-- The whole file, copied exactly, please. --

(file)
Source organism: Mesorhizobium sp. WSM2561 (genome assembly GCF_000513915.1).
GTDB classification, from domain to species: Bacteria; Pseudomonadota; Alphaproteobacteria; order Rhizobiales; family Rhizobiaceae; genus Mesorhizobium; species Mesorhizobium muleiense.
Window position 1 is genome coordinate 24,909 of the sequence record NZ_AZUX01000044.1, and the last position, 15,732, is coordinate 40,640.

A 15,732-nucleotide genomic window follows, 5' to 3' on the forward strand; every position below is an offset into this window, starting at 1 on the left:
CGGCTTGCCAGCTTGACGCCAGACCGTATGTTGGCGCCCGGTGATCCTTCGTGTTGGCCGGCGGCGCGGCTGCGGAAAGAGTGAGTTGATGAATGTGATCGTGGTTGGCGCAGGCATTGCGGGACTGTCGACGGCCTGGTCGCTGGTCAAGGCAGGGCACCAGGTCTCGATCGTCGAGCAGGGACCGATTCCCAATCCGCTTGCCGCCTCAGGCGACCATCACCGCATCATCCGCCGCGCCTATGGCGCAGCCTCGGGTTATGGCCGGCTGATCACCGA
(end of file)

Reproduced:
Source organism: Mesorhizobium sp. WSM2561 (genome assembly GCF_000513915.1).
GTDB classification, from domain to species: Bacteria; Pseudomonadota; Alphaproteobacteria; order Rhizobiales; family Rhizobiaceae; genus Mesorhizobium; species Mesorhizobium muleiense.
Window position 1 is genome coordinate 24,909 of the sequence record NZ_AZUX01000044.1, and the last position, 15,732, is coordinate 40,640.

A 15,732-nucleotide genomic window follows, 5' to 3' on the forward strand; every position below is an offset into this window, starting at 1 on the left:
CGGCTTGCCAGCTTGACGCCAGACCGTATGTTGGCGCCCGGTGATCCTTCGTGTTGGCCGGCGGCGCGGCTGCGGAAAGAGTGAGTTGATGAATGTGATCGTGGTTGGCGCAGGCATTGCGGGACTGTCGACGGCCTGGTCGCTGGTCAAGGCAGGGCACCAGGTCTCGATCGTCGAGCAGGGACCGATTCCCAATCCGCTTGCCGCCTCAGGCGACCATCACCGCATCATCCGCCGCGCCTATGGCGCAGCCTCGGGTTATGGCCGGCTGATCACCGA